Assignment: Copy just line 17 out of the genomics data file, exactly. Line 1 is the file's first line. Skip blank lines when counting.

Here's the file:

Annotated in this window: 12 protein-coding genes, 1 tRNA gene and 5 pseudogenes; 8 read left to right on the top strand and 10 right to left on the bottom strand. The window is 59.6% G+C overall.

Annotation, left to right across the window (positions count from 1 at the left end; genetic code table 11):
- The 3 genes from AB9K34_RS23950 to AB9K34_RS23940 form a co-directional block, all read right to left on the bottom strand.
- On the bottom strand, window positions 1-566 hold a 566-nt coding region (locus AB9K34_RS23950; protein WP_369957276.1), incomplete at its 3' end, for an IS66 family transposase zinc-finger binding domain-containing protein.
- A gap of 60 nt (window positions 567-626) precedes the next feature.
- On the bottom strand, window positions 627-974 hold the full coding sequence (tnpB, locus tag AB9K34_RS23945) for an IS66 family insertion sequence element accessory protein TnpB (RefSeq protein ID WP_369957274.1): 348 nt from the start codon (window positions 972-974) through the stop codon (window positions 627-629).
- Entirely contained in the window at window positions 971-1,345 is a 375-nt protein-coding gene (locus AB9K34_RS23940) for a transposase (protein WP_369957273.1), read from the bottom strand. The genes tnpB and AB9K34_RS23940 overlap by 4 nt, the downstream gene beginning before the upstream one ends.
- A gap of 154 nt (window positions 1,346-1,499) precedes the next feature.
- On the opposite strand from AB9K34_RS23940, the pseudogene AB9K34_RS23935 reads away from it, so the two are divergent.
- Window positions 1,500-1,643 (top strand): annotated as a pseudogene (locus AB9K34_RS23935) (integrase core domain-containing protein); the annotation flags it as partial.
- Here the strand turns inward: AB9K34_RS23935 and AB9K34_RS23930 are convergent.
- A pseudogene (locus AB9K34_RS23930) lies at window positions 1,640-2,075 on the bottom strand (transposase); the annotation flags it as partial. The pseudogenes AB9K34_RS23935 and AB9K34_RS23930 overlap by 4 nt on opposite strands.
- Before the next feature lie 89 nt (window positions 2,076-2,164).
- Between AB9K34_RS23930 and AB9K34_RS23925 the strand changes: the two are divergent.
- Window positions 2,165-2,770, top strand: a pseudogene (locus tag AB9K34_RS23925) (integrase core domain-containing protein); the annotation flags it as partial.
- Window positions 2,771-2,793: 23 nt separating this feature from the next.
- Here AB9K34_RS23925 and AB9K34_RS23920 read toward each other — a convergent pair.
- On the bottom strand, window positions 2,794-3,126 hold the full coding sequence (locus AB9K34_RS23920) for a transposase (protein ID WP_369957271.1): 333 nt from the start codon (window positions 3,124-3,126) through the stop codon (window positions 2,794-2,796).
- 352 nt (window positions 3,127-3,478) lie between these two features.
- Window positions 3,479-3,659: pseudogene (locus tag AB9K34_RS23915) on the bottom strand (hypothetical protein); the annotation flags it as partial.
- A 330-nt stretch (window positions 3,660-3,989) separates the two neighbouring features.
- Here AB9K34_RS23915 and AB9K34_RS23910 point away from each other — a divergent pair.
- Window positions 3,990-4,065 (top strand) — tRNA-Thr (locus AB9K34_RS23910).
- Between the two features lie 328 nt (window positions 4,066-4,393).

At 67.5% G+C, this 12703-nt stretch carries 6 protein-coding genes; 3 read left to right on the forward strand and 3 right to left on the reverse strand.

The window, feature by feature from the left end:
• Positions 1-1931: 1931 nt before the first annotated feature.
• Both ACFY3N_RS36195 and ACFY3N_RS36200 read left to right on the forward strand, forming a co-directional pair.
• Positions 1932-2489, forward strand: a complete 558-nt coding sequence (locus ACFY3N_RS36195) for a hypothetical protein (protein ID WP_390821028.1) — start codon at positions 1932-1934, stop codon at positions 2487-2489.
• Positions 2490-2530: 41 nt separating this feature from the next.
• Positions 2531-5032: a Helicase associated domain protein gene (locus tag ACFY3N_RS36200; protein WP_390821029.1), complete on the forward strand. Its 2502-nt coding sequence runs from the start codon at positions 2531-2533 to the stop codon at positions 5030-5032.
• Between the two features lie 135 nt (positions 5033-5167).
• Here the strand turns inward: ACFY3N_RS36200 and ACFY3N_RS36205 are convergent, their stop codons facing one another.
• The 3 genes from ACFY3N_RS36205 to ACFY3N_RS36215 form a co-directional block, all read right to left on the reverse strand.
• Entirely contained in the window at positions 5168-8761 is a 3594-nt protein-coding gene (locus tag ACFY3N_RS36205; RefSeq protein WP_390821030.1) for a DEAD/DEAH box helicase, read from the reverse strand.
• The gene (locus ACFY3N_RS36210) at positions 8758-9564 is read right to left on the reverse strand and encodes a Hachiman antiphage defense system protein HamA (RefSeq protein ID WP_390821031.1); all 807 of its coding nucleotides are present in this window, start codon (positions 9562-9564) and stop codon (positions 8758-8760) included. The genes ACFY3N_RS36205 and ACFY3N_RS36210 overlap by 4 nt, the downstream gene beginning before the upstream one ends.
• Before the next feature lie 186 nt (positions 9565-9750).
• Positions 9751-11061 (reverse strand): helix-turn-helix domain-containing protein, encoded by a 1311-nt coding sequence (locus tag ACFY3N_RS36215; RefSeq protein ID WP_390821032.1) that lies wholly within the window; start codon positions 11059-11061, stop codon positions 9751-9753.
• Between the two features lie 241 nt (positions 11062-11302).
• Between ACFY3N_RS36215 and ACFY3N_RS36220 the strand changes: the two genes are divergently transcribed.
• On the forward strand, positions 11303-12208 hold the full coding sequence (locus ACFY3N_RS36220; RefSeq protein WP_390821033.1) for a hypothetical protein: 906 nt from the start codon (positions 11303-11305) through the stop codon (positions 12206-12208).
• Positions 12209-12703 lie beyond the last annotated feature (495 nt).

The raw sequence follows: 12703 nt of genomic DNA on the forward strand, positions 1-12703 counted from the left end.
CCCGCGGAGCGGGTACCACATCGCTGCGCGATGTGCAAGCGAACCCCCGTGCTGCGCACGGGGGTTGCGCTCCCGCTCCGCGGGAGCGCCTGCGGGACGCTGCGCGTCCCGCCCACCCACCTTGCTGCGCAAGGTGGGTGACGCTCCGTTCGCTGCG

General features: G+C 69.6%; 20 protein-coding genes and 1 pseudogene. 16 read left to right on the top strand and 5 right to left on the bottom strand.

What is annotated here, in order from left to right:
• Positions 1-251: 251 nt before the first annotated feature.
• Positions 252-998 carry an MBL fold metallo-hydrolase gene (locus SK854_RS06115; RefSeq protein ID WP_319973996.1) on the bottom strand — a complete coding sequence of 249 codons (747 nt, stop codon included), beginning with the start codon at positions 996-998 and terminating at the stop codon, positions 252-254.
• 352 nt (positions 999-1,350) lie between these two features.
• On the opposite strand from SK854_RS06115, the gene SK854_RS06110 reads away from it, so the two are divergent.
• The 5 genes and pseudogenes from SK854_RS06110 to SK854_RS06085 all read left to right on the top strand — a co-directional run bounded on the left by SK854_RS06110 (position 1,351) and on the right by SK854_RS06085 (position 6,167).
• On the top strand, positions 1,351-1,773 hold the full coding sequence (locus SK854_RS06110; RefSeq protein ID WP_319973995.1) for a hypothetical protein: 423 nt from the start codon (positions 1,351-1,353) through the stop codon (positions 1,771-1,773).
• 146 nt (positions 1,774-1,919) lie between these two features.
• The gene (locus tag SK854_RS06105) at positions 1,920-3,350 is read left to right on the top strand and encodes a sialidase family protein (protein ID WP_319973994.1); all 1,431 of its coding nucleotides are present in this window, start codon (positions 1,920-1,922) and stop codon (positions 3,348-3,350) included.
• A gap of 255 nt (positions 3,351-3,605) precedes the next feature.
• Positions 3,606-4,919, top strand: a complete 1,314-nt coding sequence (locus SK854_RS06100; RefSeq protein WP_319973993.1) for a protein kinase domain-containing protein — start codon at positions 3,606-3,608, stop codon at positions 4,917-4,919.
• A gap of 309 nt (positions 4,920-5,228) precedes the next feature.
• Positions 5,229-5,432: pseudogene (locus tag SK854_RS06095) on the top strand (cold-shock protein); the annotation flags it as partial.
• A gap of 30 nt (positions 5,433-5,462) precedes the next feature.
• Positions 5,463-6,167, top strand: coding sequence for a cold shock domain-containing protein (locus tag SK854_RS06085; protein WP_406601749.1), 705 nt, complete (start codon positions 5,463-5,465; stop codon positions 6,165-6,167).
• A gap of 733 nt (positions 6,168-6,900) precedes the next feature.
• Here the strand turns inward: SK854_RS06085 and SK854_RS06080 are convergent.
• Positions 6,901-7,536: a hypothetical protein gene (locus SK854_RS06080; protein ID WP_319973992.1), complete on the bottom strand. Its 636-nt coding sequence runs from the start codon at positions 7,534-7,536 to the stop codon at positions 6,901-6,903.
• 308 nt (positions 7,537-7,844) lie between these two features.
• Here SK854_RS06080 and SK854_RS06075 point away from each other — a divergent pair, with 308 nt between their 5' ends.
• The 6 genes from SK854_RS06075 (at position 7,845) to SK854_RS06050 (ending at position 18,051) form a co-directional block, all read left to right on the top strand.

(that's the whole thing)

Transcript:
- Here AB9K34_RS23925 and AB9K34_RS23920 read toward each other — a convergent pair.